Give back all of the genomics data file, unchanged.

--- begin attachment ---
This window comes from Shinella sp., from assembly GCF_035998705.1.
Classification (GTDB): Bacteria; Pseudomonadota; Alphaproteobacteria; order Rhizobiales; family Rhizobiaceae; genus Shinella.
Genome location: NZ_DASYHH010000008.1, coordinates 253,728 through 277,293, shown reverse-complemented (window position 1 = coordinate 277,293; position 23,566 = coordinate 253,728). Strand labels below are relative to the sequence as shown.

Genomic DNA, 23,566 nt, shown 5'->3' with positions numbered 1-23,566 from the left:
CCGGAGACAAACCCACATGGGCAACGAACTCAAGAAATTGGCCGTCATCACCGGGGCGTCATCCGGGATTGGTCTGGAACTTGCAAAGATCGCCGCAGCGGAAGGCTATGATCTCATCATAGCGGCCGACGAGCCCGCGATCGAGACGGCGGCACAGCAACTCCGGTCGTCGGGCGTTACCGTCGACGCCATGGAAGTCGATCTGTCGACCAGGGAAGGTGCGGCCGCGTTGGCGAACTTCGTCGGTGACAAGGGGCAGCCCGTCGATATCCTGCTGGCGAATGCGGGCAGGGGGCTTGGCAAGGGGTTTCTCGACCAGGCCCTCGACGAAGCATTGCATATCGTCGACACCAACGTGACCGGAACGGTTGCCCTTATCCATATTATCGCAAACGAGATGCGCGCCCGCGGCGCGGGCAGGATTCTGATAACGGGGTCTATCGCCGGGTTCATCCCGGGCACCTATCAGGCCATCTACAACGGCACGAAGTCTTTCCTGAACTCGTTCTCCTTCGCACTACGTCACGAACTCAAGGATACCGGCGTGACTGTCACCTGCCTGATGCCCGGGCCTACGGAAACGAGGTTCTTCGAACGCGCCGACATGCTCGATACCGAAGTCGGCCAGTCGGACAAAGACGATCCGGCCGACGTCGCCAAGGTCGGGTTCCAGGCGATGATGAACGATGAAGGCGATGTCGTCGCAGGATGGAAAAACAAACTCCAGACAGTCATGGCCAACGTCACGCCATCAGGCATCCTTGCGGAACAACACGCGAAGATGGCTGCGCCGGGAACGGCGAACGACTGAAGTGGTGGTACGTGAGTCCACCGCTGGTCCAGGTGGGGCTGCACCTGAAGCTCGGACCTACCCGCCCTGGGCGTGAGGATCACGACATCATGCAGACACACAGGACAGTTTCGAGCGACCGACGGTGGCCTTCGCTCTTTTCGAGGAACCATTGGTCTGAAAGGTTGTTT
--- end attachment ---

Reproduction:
This window comes from Shinella sp., from assembly GCF_035998705.1.
Classification (GTDB): Bacteria; Pseudomonadota; Alphaproteobacteria; order Rhizobiales; family Rhizobiaceae; genus Shinella.
Genome location: NZ_DASYHH010000008.1, coordinates 253,728 through 277,293, shown reverse-complemented (window position 1 = coordinate 277,293; position 23,566 = coordinate 253,728). Strand labels below are relative to the sequence as shown.

Genomic DNA, 23,566 nt, shown 5'->3' with positions numbered 1-23,566 from the left:
CCGGAGACAAACCCACATGGGCAACGAACTCAAGAAATTGGCCGTCATCACCGGGGCGTCATCCGGGATTGGTCTGGAACTTGCAAAGATCGCCGCAGCGGAAGGCTATGATCTCATCATAGCGGCCGACGAGCCCGCGATCGAGACGGCGGCACAGCAACTCCGGTCGTCGGGCGTTACCGTCGACGCCATGGAAGTCGATCTGTCGACCAGGGAAGGTGCGGCCGCGTTGGCGAACTTCGTCGGTGACAAGGGGCAGCCCGTCGATATCCTGCTGGCGAATGCGGGCAGGGGGCTTGGCAAGGGGTTTCTCGACCAGGCCCTCGACGAAGCATTGCATATCGTCGACACCAACGTGACCGGAACGGTTGCCCTTATCCATATTATCGCAAACGAGATGCGCGCCCGCGGCGCGGGCAGGATTCTGATAACGGGGTCTATCGCCGGGTTCATCCCGGGCACCTATCAGGCCATCTACAACGGCACGAAGTCTTTCCTGAACTCGTTCTCCTTCGCACTACGTCACGAACTCAAGGATACCGGCGTGACTGTCACCTGCCTGATGCCCGGGCCTACGGAAACGAGGTTCTTCGAACGCGCCGACATGCTCGATACCGAAGTCGGCCAGTCGGACAAAGACGATCCGGCCGACGTCGCCAAGGTCGGGTTCCAGGCGATGATGAACGATGAAGGCGATGTCGTCGCAGGATGGAAAAACAAACTCCAGACAGTCATGGCCAACGTCACGCCATCAGGCATCCTTGCGGAACAACACGCGAAGATGGCTGCGCCGGGAACGGCGAACGACTGAAGTGGTGGTACGTGAGTCCACCGCTGGTCCAGGTGGGGCTGCACCTGAAGCTCGGACCTACCCGCCCTGGGCGTGAGGATCACGACATCATGCAGACACACAGGACAGTTTCGAGCGACCGACGGTGGCCTTCGCTCTTTTCGAGGAACCATTGGTCTGAAAGGTTGTTT